Monday 4 March 2013

Brent's relationship with Quintain under strain over the Wembley Plan

An Officers' Report going to the Executive on March 11th reveals some areas of strain in Brent's relationship with Quintain Estates, the major developer of the Wembley Regeneration Area.

The Council accept Quintain's claim that parts of the current Wembley Retail Park are shown as suitable for tall buildings but state that this is subject to an assessment of the impact of the buildings on views. On site W18 at the Wembley Retail Park,  Quintain  argue for higher density of development but Brent responds that "the indicative residential development capacity reflects the high proportion of family housing sought on this site (thus affecting the number of habitable rooms per unit), the domestic character (resulting in an 'urban' character rather than 'central') and the incorporation of the public space within this site."

Quintain object to the policy requirement that the development of the car park at York House (Site W9) should be relatively low rise and should include a substantial area of open space. Brent Council respond that there is still a deficit of open space in the area and the site provides scope for publicly accessible open space between buildings. 'Relatively low rise' reflects the high rise nature of York House and the need to provide good levels of sunlight in existing and new open spaces.

In line with apparent reservations on surrendering building land for open space, Quintain consider there is too much detail on the proposed park north of Engineers Way and particularly object to its East-West orientation.  Brent respond that this is fundamental to achieve an open aspect to 'what will be a densely developed area' and that the space would connect the proposed new primary school at Fulton Road,on the west side, to its catchment area in the residences to the east.

It appears that  Quintain's approach can be summarised as: build tall, build densely, and with limited open space.  Presumably this would extract more profit from their land acquisition. They go further in this statement which seems to threaten section 106 planning gains:
WEM36 and WEM38 set out requirements that major new development provides new open space and food growing facilities. Such exceptional provision, which also includes the provision of play space in WEM40 and wildlife enhancements inWEM41, will have an impact on viability and thus will have an impact on Section 106 obligations, after CIL.
Brent Council deal firmly with Quintain's objection to the provision of large food stores (over 2,000 sq m) being directed to Wembley High Road. The Council argue that this is essential to benefit the whole area and in order not to let the regeneration of the stadium area lead to a decline in the High Road. The argument is that new shops on the High Road between the junction with  Park Lane and Wembley Triangle will establish continuity between the older area and the new development.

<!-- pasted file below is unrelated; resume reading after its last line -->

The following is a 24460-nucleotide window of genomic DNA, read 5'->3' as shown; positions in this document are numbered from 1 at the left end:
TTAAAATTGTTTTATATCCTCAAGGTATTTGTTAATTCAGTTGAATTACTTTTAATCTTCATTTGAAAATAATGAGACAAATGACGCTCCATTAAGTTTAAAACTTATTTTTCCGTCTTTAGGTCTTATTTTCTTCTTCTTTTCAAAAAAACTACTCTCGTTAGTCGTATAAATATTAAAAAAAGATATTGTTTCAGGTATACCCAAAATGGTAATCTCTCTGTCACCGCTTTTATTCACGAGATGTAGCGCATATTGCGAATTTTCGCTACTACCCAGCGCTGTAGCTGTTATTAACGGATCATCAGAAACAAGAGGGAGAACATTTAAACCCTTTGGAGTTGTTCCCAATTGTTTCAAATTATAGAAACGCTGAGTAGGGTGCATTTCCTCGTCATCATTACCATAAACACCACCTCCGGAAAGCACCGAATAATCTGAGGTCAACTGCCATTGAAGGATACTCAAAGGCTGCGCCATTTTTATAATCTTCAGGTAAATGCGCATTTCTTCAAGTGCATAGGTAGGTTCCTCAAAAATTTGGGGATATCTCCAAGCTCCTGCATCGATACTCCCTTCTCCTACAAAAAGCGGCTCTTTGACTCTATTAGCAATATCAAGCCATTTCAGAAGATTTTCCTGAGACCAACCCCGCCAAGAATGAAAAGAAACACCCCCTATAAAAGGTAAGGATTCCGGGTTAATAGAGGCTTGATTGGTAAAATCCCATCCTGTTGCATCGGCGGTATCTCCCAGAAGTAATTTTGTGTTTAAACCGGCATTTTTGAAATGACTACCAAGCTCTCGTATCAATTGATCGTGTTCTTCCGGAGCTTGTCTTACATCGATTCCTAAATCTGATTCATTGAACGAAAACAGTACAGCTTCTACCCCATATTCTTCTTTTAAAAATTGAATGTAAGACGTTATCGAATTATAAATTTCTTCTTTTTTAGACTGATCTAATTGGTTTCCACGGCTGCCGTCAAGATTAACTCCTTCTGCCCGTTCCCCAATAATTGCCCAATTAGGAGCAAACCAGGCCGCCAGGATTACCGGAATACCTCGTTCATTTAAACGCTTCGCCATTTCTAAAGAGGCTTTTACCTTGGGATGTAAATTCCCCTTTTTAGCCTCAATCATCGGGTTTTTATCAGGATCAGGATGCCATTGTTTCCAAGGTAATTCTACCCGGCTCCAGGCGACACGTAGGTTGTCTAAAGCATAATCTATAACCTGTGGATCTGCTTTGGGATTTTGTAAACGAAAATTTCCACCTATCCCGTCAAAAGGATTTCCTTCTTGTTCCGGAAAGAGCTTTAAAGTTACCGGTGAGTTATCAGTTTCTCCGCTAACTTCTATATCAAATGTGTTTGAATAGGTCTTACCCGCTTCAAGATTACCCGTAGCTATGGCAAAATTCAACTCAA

Quintain certainly seem to be on a loser with their objection to policy limiting the proportion of frontage in the town centre that can be occupied by hot food take-aways. The Council's robust response is that there is widespread support for such a policy, including from the GLA, and 'there can be adverse impacts on the health of the population from fast foods.'

There is much more in the Wembley Area Action Plan so I will return to other aspects later. You can access the documents by following this LINK to Item 8 of the Executive Agenda.

If you want to comment on the plan and some of the issues above, Consultation will start from 25th March 2013 and last for 6 weeks. It will be agreed by Full Council in June and planning inspectorate examination hearings will be held in October 2013 with adoption the following February.

1 comment:

Martin R said...

Yes, well I well remember the original Wembley Masterplan with all the wide open vistas between the buildings. Once Quintain had their foot in the door, they just changed the rules to suit themselves they did two things, 1) they reneged on their agreement to donate the Civic Centre site free of charge to Bren, thus increasing the cost to the Council Tax payers in interest charges (ie not cost neutral as trumpeted) and 2) they started to fill in all the gaps between the buildings. At last Brent is 'fighting back' ?!